Now that our youngest is a freshman in college, and most of our friends’ kids are well-beyond bar and bat mitzvah age, I feel liberated to speak out: our bar mitzvah culture is out of control. It is an unnecessary, extravagant, showy, inappropriate expenditure, which is done under peer expectation and pressure. It is an embarrassment to the Jewish people.

What does this bar mitzvah overkill say about us? What are our children learning from the bar and bat mitzvah experience? What are they ingesting about the values of Judaism and the Jewish people?

I believe the responsibility for our bar mitzvah culture rests not only with the parents, but with the rabbis. A bar or bat mitzvah is a religious ceremony that takes place under their auspices, in their synagogues. They have the ability to shape it, speak about it and instill the values of what it should be.

The fact is that the kids and the community learn as much, if not more, about what they believe Judaism is from these celebrations. For most, this is the formative, big Jewish experience that shapes their attitude until they hopefully bump into some other Jewish moment, which has the power to undo this one.

The rabbis need to begin discussing the issues of bar and bat mitzvah celebrations with parents years before their children even near the age. There should be classes on bar and bat mitzvah values and planning when the kids are very young, not during the year preceding the event, when it is too late.

The rabbis need to create a synagogue culture of what is and isn’t an acceptable bar and bat mitzvah practice. They need to publish about it. They need to write guidebooks.

As for parents, why do we continue to go overboard on bar mitzvahs? Because we bow to peer pressure. We are at a vulnerable period in life where we want to prove that we have made it, so we use our children’s rite of passage as the vehicle. We don’t want our kids to be deprived of what everyone else’s have. We believe we are showing our children how much we love them, with this kind of party and celebration. We are showing what our family can do, and who we are.

Why haven’t the rabbis stopped this? They are afraid to speak out. They are afraid to step up to the plate of values and practice.

The rabbis don’t do it because they don’t want to offend the family. They don’t want to destroy a relationship with a potential major donor. They leave the values issues, which is their domain, solely up to the families, placing parents in a precarious position.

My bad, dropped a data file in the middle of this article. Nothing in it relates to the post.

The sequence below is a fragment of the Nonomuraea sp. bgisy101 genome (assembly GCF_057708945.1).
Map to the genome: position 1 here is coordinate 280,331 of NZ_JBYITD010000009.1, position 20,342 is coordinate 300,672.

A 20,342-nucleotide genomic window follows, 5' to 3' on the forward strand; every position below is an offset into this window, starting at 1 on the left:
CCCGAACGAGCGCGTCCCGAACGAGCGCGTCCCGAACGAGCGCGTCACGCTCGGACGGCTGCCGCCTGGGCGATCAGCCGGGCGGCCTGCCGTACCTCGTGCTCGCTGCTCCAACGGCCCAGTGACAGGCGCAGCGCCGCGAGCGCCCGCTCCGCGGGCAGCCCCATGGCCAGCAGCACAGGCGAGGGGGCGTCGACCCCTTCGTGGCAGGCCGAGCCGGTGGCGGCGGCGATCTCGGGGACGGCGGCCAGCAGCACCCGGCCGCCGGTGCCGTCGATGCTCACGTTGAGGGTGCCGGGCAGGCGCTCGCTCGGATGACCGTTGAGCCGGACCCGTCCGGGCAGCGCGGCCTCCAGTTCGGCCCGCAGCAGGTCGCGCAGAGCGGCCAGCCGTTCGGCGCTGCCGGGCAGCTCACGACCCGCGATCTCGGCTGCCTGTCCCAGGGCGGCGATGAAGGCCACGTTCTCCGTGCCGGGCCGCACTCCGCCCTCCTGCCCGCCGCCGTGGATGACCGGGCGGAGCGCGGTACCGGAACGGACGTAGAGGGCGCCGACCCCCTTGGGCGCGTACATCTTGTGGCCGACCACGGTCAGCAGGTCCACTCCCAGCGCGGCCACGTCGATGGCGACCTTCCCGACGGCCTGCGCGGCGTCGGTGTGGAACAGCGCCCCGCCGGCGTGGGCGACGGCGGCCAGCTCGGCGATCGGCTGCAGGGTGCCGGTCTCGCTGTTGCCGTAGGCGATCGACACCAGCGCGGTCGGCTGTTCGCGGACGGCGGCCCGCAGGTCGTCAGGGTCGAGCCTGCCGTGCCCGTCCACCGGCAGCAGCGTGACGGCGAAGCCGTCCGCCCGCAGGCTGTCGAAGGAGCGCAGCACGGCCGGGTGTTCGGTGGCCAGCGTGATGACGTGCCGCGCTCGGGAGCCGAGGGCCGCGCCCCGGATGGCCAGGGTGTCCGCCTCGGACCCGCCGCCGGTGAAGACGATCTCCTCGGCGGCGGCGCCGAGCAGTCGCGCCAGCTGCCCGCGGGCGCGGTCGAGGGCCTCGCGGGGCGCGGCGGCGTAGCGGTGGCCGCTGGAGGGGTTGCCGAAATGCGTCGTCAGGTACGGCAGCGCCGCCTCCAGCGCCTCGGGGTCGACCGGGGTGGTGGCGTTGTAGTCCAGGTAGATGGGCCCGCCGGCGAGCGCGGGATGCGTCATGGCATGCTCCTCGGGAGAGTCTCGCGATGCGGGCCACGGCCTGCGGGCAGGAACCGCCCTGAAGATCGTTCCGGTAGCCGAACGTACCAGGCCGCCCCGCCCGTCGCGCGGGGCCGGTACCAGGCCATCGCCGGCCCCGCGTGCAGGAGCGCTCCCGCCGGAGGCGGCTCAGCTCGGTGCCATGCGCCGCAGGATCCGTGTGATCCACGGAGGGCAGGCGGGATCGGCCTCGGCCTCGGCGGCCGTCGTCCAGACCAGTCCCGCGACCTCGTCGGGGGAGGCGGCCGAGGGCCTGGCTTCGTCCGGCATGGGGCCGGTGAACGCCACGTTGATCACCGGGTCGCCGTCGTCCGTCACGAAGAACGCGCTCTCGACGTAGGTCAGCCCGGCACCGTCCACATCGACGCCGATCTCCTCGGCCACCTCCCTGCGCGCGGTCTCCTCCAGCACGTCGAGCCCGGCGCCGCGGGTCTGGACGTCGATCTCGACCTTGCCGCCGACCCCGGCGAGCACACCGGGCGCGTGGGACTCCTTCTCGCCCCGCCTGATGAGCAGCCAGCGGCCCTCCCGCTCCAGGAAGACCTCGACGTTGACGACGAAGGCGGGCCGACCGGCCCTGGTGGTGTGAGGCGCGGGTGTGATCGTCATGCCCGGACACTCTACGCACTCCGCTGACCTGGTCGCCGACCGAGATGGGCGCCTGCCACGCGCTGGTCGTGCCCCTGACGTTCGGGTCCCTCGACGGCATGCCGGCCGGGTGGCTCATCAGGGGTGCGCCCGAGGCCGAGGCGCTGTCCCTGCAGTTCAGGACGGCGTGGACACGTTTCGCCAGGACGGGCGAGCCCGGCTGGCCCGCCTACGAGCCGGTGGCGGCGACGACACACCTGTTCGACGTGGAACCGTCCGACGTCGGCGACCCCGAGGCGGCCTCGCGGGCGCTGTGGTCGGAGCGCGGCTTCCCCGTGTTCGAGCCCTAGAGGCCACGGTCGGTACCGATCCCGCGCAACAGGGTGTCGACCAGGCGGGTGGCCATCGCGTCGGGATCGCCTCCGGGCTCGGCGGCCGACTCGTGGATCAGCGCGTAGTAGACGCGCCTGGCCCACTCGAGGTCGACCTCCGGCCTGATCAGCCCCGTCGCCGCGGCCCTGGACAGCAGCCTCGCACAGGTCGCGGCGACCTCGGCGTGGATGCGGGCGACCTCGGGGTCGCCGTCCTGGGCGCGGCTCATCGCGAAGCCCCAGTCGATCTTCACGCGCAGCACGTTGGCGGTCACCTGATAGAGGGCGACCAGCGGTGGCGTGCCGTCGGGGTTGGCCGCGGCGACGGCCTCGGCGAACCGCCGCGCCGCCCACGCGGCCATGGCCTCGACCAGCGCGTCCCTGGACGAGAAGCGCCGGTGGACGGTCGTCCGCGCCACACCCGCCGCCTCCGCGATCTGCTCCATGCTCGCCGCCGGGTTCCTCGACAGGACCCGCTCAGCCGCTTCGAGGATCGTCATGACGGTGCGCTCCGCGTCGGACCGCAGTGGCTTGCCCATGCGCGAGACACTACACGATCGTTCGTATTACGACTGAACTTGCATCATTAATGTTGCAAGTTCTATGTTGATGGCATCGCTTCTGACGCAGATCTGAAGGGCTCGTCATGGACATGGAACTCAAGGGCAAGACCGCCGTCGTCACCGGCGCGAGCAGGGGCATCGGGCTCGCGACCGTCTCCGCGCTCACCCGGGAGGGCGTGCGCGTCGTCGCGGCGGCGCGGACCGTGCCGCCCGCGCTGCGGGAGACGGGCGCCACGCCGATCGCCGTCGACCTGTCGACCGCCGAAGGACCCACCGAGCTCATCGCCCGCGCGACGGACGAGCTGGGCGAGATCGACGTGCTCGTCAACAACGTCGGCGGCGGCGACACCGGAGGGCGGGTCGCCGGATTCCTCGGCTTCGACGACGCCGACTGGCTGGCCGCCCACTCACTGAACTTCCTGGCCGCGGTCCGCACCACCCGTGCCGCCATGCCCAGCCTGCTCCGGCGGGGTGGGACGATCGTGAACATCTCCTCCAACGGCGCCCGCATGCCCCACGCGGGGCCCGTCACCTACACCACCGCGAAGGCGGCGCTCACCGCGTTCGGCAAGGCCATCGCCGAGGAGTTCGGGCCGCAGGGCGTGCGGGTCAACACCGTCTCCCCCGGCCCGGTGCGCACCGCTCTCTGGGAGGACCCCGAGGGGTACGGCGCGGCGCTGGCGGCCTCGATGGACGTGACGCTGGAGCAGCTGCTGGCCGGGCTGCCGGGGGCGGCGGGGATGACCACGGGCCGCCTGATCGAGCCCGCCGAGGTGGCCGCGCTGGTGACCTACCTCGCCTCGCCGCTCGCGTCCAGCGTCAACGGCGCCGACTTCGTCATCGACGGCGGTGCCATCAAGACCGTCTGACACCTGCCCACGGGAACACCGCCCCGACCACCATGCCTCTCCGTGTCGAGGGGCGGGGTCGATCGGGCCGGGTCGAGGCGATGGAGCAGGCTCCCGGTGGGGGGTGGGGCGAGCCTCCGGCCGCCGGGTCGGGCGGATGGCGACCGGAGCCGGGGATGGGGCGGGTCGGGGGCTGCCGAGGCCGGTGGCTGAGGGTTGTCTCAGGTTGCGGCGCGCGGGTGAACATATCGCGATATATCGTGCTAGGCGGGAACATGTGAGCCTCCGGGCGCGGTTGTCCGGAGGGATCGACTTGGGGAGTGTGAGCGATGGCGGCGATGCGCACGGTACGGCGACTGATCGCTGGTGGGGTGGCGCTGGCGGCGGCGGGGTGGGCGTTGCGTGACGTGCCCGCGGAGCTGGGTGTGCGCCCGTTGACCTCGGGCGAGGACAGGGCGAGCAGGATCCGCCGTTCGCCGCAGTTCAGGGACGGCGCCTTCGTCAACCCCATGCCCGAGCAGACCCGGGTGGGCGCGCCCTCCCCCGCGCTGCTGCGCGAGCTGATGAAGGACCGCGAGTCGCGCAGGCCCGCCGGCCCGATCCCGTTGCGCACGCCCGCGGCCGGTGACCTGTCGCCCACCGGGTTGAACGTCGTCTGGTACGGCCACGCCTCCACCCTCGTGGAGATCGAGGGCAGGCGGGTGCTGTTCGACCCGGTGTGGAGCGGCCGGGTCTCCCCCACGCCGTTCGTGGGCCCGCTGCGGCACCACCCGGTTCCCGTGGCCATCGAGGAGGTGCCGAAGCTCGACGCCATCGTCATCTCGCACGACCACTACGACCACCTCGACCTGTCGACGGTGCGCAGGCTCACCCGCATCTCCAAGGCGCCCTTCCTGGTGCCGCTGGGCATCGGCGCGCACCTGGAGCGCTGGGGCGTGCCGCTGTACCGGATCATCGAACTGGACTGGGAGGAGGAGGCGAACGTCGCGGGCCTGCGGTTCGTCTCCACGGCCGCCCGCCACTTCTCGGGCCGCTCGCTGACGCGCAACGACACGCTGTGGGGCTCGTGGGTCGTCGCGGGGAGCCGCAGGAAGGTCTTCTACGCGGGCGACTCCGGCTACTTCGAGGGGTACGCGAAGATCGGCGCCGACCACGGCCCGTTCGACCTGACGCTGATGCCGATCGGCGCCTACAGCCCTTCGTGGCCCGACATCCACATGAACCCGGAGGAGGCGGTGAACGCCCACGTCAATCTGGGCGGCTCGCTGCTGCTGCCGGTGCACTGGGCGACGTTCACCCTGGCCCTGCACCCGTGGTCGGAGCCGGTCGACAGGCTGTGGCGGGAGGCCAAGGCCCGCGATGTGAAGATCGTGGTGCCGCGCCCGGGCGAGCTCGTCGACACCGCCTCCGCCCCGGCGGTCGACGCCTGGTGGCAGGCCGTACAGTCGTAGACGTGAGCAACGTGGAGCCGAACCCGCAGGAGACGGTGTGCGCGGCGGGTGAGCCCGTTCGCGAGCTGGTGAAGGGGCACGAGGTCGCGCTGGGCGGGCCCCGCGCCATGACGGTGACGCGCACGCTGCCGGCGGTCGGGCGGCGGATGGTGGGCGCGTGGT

When our children were attending these events, at first, they would come home describing in wonderment what they had experienced. My wife and I had to often undo the expectations, as well as the embrace of the culture into which they had just been immersed.

They were just kids and could not discern what was appropriate Jewish practice. I eventually learned to tell my kids, "When it is your turn, we will make a celebration and a good time; we are not going to buy one from a bunch of other people."

Can we as Jews not have a good time when celebrating a rite of passage for a 13-year-old without spending tens of thousands, if not hundreds of thousands of dollars? Have we lost the ability to celebrate from our soul and our culture in place of celebrating from our pocketbook?

Recently my friend, Louis Berliner, who can afford to make most any kind of bar or bat mitzvah celebration for his five kids, wrote a book titled "Celebrate! And Make the World a Better Place! : A Resource and Planning Guide to Socially Responsible Celebrations," on how to creatively celebrate a bar or bat mitzvah based on Jewish values and appropriate decorum. From the way the book is selling, it appears there are many Jewish families who are as disillusioned with the current practice as I am. More power to Louis.

Our rabbis would do well to follow Louis’s example. And then, they need to do much more. After all, when it comes to Jewish values and practice, who is leading whom?

Gary Wexler is an advertising executive and consultant to Jewish agencies.